Monday, February 14, 2011

Gahat Mawang Rice

The 80,000 hill padi planters in Sarawak will soon have the opportunity to go commercial and earn better income following a revolutionary research project to increase crop production volume with the introduction of a new yield called Gahat Mawang.

Long considered a traditional and subsistence farming among the state’s rural community, the input from the project undertaken by the Malaysian Agricultural Research and Development Institute (Mardi) may also put a stop to shifting cultivation practice.

Mardi conducted the research at Kampung Gahat Mawang, Tebedu involving 27 participants and Kampung Sepadah, Bau (four participants) since September 2009, and production increased 24 per cent and 42 per cent respectively last year.

Even before the project reaches its end this Aug 31, Mardi researchers are already optimistic of the outcome, and even suggested that the rice be marketed as ‘Gahat Mawang Rice’ as signature product of the area.

Science, Technology and Innovation Deputy Minister Datuk Fadillah Yusof, who made a working visit to the 10.8-hectare project site at Gahat Mawang yesterday, said hill padi comprised 49 per cent of the padi planted areas in the state.

He said RM1.3 million was allocated to Mardi, which is an agency under the ministry, to conduct the research in collaboration with the state’s Department of Agriculture.

“There are a lot of hill padi planted in Sabah and Sarawak, but very little research is done on this crop.

“Through this research, we can now enable the smallholders to increase the yield from their farms. If they produce more than they need for subsistence, they can sell and improve their income,” he said when meeting the villagers.

He also said the project was in line with the economic transformation programme to achieve high-income economy.

“The prime minister wants every Malaysian to earn better income. Our chief minister also wants the same. The transformation programme of the government is not empty talk, because we are serious in helping everyone, from the big corporations to the smallholders,” he said.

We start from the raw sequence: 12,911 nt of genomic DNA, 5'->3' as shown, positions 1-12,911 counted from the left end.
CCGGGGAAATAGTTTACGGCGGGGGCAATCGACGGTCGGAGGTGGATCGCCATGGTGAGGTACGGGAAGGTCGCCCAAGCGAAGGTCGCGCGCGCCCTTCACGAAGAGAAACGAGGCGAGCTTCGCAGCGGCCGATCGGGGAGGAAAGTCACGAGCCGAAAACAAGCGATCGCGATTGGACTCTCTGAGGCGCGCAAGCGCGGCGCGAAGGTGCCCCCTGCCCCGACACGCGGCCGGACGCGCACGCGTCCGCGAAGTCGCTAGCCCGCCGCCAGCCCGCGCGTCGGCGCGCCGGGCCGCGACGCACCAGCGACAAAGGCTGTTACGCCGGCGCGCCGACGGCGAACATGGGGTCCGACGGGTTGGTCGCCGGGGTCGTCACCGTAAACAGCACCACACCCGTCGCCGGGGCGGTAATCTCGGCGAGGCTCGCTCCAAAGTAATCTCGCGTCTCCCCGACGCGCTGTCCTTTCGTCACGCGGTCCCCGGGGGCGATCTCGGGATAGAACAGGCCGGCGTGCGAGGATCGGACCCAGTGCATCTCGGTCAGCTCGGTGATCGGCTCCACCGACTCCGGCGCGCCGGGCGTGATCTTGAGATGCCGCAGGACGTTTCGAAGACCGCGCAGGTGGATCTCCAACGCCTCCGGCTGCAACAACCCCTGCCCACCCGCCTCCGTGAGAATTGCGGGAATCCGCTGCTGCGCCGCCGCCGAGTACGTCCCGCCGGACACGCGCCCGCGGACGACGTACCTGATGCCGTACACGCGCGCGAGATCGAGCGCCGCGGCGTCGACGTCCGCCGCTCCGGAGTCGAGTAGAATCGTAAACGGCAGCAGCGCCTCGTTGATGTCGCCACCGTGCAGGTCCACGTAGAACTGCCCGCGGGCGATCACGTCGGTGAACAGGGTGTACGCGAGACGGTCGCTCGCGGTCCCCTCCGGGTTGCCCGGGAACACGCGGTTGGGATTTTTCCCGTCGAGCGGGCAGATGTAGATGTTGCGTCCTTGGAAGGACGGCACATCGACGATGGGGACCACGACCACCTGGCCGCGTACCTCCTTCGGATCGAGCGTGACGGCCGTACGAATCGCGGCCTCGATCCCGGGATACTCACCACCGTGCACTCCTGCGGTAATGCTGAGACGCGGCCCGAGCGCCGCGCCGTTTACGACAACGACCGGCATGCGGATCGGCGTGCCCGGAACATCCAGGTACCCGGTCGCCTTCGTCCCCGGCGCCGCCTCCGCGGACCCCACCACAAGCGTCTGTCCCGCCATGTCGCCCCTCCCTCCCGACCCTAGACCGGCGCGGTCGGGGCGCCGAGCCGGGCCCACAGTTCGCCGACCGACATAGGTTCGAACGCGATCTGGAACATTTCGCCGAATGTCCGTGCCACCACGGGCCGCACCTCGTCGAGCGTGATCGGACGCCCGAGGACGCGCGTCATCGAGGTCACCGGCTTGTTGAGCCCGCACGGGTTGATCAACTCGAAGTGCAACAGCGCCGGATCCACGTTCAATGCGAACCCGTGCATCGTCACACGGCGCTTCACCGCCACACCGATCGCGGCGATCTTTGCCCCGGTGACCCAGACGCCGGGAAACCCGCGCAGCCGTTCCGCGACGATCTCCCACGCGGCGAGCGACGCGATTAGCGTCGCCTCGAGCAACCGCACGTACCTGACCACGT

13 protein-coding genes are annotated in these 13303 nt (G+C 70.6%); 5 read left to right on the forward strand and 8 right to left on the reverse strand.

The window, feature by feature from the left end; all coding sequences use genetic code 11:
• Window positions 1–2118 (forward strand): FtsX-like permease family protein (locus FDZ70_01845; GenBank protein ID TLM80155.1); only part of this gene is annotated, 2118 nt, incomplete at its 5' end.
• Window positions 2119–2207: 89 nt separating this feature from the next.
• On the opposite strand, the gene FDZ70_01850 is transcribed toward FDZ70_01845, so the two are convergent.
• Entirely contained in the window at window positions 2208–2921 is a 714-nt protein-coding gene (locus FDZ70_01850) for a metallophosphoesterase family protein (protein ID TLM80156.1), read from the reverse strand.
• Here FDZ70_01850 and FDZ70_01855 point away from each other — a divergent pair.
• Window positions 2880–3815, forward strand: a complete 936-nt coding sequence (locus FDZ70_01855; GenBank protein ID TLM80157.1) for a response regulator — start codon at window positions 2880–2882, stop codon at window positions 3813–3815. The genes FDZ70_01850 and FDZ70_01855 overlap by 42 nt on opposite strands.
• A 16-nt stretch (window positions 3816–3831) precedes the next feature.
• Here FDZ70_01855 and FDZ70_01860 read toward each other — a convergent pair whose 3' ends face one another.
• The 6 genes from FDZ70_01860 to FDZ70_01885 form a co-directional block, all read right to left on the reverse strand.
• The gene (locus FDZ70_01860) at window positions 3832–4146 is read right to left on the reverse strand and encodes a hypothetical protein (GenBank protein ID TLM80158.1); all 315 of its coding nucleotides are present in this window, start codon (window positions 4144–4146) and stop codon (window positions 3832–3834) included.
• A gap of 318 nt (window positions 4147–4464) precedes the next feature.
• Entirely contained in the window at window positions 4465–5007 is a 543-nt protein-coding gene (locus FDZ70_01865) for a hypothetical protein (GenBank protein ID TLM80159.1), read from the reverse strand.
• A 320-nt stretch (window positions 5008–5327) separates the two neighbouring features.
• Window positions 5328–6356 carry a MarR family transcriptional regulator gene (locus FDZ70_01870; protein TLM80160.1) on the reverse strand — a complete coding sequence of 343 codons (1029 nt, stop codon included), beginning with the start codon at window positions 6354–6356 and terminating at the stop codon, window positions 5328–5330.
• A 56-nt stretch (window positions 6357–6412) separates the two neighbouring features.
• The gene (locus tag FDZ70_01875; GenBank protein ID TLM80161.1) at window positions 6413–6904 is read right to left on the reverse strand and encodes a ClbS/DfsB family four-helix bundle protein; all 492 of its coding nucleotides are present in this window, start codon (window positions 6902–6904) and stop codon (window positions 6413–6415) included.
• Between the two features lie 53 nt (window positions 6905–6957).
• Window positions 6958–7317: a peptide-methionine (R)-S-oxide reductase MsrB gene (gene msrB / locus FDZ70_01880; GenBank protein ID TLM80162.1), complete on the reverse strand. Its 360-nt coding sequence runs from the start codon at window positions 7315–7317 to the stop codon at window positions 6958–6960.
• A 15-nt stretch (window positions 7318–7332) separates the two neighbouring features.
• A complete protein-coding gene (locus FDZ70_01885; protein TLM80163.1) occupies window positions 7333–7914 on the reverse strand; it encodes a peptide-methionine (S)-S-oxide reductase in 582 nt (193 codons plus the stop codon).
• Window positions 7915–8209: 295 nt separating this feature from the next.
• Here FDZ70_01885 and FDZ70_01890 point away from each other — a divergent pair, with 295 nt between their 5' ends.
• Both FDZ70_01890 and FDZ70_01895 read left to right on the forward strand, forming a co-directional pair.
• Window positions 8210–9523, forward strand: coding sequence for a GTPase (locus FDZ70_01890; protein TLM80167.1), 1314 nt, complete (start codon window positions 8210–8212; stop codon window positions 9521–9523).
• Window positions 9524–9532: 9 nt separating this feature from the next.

Later, at a press conference, Fadillah, who is also his ministry’s task force chairman for food security, said he welcomed any plans for centralised hill padi farming in the state.

Asked if there would be more funds for similar projects in the state, he said the ministry would make the request for allocations under the current Malaysia plan.

“We will extend the project to areas in Sri Aman, Kapit and Sarikei soon,” he said, adding that the project requirements differed from one area to another based on the soil conditions.

The project leader Dr Sariam Othman, meanwhile, said the participants were taught new technology and practices which contributed to better management of their farms.

She said the technologies were introduced in areas such as planting, fertiliser, weed killing and eradication of plant disease and pests.

At the end of the project on Aug 31, we will make our analysis including the costing involved (so that the farmers do not have to spend so much),” she said.

A political secretary to the chief minister John David Nyauh, Mardi deputy director-general Datuk Dr Sharif Haron and Penghulu Robert Jawas were among those present.

A RM10,000 padi thresher was also presented to Gahat Mawang.

Source: BP


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